• Our dedication to God and the welfare of His people are important. Life is not only about ourselves; it is also about others, including the community of faith. When things go wrong in the church, people today tend to withdraw. Daniel, while suffering, held on and interceded for his people. He did not cut himself off from the fellowship of believers. God heard his prayer, encouraged him, and granted him inner peace.

• While God considers us His beloved children, we also need to love him. A formal religion, a mere adherence to biblical beliefs, and even a strict observance of God’s commandments are insufficient if we do not love God and each other.

• Battles behind the scenes continue today. We do not recognize and understand all of them, and full understanding may not even be necessary. But there is someone who knows all things. He cannot be deceived, and His plan cannot be thwarted. Daniel was not able to fight all the battles; he had to leave them to the Lord. It is best for us to leave the battle in Jesus’ hand, while we follow Him faithfully with all our heart, soul, and mind. He has already gained the victory, and this victory will fully be realized at His second coming and after the Millennium.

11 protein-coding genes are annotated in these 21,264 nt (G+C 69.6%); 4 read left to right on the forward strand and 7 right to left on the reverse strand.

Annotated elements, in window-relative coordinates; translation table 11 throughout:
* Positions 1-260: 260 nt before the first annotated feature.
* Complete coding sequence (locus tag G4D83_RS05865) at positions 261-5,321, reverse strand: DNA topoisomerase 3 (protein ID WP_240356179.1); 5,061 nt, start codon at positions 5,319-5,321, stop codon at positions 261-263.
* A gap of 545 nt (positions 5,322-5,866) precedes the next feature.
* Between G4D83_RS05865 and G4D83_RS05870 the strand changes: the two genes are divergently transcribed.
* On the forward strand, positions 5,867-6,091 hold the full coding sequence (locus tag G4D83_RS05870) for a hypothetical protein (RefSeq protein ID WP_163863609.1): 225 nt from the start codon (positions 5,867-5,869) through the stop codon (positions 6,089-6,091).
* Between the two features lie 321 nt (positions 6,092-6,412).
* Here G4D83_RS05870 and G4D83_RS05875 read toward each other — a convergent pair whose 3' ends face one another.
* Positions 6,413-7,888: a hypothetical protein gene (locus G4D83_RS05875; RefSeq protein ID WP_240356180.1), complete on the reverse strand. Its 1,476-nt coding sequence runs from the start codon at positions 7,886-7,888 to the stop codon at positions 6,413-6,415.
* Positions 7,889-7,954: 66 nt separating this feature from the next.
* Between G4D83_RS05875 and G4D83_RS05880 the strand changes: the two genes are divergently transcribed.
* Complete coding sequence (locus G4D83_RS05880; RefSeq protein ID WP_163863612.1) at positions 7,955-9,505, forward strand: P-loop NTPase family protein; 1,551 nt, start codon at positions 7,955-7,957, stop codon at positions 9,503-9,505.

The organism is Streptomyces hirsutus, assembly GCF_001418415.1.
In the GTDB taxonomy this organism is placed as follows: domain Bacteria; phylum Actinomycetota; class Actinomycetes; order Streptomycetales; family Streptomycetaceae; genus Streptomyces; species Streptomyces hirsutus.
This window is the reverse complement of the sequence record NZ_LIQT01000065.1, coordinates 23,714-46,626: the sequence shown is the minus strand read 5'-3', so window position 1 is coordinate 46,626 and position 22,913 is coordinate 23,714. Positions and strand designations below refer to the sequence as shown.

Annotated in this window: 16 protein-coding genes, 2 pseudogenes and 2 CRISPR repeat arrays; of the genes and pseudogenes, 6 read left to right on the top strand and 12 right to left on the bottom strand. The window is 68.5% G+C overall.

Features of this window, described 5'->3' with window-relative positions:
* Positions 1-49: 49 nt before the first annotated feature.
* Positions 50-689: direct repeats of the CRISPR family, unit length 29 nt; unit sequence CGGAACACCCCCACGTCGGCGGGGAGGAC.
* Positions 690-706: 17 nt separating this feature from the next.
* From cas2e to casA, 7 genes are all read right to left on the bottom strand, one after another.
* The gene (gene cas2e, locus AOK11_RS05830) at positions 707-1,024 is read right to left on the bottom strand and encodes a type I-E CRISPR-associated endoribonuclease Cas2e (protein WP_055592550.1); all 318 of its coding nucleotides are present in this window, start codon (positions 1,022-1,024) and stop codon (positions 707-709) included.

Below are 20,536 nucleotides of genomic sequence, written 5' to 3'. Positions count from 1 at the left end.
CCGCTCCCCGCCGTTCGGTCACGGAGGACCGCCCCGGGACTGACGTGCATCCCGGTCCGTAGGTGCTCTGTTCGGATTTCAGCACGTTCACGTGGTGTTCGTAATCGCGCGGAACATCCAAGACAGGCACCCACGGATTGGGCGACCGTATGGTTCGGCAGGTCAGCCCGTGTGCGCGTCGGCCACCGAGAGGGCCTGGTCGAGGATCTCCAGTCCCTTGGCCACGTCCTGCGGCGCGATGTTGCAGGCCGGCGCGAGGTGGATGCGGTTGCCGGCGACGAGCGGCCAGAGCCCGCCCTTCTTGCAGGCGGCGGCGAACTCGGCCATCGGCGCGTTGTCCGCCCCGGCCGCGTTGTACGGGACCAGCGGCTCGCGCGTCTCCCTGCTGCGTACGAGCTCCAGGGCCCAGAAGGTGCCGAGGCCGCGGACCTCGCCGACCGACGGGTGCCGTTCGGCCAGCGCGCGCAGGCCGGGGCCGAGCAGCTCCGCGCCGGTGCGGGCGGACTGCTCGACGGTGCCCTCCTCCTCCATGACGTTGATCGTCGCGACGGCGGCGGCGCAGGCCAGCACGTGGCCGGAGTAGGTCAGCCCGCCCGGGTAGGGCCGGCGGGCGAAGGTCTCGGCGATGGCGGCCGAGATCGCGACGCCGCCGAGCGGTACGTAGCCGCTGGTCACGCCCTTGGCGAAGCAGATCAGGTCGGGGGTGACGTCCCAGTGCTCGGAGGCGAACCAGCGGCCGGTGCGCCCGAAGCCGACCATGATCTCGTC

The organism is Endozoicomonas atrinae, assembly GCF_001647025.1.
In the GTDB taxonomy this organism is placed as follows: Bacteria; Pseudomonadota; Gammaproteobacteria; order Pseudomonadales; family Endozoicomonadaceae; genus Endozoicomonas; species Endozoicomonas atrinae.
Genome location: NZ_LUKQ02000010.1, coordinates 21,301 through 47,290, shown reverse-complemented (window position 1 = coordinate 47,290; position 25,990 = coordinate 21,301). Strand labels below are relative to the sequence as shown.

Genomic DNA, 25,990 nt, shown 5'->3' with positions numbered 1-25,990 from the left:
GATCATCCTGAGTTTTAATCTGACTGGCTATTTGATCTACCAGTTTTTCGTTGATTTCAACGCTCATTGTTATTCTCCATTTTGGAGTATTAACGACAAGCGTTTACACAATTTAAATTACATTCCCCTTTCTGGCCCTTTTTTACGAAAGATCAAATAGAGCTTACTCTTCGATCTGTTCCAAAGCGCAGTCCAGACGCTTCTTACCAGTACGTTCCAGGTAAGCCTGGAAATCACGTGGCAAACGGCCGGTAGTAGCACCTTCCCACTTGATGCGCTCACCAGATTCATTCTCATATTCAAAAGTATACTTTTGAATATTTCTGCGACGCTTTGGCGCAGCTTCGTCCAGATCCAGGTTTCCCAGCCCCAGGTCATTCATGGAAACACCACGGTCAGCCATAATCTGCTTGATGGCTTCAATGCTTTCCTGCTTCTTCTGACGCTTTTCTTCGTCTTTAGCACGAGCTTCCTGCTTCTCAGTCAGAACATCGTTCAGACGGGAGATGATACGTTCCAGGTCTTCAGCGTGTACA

• Therefore, we are not alone when evil powers assault us (Eph 6:10–18). In all temptations, suffering, and persecutions Jesus will be with us as He has promised (Matt 28:20)—even to the end of the world. Those who belong to Michael will also be victorious.


Daniel 10—and we have to repeat this—is all about Jesus, the Man Clothed in Linen and Michael, our Prince. It is all about Him, who has saved us and will save us completely.

Ekkehardt Mueller is an associate director for the Biblical Research Institute at the General Conference World Headquarters. This article has been reprinted, by permission, from Reflections, the BRI Newsletter.